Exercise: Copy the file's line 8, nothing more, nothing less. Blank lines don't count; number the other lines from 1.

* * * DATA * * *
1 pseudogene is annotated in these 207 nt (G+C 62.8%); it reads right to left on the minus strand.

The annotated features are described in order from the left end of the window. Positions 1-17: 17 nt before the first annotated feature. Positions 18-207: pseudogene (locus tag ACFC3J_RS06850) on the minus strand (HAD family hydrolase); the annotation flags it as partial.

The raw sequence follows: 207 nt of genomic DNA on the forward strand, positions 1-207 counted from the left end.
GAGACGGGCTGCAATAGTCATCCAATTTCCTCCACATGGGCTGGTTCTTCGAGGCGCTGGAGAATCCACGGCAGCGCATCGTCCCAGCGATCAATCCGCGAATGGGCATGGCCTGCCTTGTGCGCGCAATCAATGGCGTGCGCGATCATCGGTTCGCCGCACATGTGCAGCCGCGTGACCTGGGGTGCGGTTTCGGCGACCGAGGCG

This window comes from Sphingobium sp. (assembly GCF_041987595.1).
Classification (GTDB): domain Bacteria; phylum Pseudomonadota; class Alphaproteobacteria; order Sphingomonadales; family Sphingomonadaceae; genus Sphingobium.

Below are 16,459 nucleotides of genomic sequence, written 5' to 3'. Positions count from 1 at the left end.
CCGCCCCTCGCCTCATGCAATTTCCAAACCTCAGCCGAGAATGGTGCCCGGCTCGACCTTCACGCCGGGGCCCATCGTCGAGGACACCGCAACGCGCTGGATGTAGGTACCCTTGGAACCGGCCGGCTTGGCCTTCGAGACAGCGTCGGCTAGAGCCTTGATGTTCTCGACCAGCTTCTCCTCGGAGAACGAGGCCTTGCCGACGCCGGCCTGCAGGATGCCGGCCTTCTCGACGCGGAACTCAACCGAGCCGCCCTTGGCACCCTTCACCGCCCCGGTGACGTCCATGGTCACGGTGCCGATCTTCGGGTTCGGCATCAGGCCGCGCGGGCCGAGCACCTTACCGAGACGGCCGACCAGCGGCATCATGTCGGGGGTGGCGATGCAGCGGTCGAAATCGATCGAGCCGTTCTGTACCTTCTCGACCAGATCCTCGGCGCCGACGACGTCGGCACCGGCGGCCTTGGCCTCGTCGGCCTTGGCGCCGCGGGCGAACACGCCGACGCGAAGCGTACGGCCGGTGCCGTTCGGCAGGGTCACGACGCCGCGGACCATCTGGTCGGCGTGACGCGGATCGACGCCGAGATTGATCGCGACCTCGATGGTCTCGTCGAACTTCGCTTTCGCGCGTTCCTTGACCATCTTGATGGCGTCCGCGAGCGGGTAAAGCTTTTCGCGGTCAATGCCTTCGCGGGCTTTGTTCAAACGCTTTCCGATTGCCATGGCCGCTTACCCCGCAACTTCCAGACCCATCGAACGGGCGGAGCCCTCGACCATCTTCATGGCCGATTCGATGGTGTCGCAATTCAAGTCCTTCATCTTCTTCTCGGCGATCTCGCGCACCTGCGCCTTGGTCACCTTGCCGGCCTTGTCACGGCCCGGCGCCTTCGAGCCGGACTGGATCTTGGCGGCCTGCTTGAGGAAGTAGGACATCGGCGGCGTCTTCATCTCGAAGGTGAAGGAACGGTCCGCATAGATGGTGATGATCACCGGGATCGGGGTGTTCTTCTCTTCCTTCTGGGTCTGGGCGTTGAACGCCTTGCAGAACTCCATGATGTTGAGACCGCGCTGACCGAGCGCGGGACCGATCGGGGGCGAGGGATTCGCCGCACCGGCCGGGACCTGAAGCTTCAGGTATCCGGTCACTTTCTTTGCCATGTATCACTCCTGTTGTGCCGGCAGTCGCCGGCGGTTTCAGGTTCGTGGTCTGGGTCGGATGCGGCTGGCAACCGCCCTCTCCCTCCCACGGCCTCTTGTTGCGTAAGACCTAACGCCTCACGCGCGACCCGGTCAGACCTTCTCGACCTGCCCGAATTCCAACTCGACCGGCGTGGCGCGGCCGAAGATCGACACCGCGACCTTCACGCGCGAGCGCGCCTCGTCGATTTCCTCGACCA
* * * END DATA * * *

CCGCCCCTCGCCTCATGCAATTTCCAAACCTCAGCCGAGAATGGTGCCCGGCTCGACCTTCACGCCGGGGCCCATCGTCGAGGACACCGCAACGCGCTGGATGTAGGTACCCTTGGAACCGGCCGGCTTGGCCTTCGAGACAGCGTCGGCTAGAGCCTTGATGTTCTCGACCAGCTTCTCCTCGGAGAACGAGGCCTTGCCGACGCCGGCCTGCAGGATGCCGGCCTTCTCGACGCGGAACTCAACCGAGCCGCCCTTGGCACCCTTCACCGCCCCGGTGACGTCCATGGTCACGGTGCCGATCTTCGGGTTCGGCATCAGGCCGCGCGGGCCGAGCACCTTACCGAGACGGCCGACCAGCGGCATCATGTCGGGGGTGGCGATGCAGCGGTCGAAATCGATCGAGCCGTTCTGTACCTTCTCGACCAGATCCTCGGCGCCGACGACGTCGGCACCGGCGGCCTTGGCCTCGTCGGCCTTGGCGCCGCGGGCGAACACGCCGACGCGAAGCGTACGGCCGGTGCCGTTCGGCAGGGTCACGACGCCGCGGACCATCTGGTCGGCGTGACGCGGATCGACGCCGAGATTGATCGCGACCTCGATGGTCTCGTCGAACTTCGCTTTCGCGCGTTCCTTGACCATCTTGATGGCGTCCGCGAGCGGGTAAAGCTTTTCGCGGTCAATGCCTTCGCGGGCTTTGTTCAAACGCTTTCCGATTGCCATGGCCGCTTACCCCGCAACTTCCAGACCCATCGAACGGGCGGAGCCCTCGACCATCTTCATGGCCGATTCGATGGTGTCGCAATTCAAGTCCTTCATCTTCTTCTCGGCGATCTCGCGCACCTGCGCCTTGGTCACCTTGCCGGCCTTGTCACGGCCCGGCGCCTTCGAGCCGGACTGGATCTTGGCGGCCTGCTTGAGGAAGTAGGACATCGGCGGCGTCTTCATCTCGAAGGTGAAGGAACGGTCCGCATAGATGGTGATGATCACCGGGATCGGGGTGTTCTTCTCTTCCTTCTGGGTCTGGGCGTTGAACGCCTTGCAGAACTCCATGATGTTGAGACCGCGCTGACCGAGCGCGGGACCGATCGGGGGCGAGGGATTCGCCGCACCGGCCGGGACCTGAAGCTTCAGGTATCCGGTCACTTTCTTTGCCATGTATCACTCCTGTTGTGCCGGCAGTCGCCGGCGGTTTCAGGTTCGTGGTCTGGGTCGGATGCGGCTGGCAACCGCCCTCTCCCTCCCACGGCCTCTTGTTGCGTAAGACCTAACGCCTCACGCGCGACCCGGTCAGACCTTCTCGACCTGCCCGAATTCCAACTCGACCGGCGTGGCGCGGCCGAAGATCGACACCGCGACCTTCACGCGCGAGCGCGCCTCGTCGATTTCCTCGACCA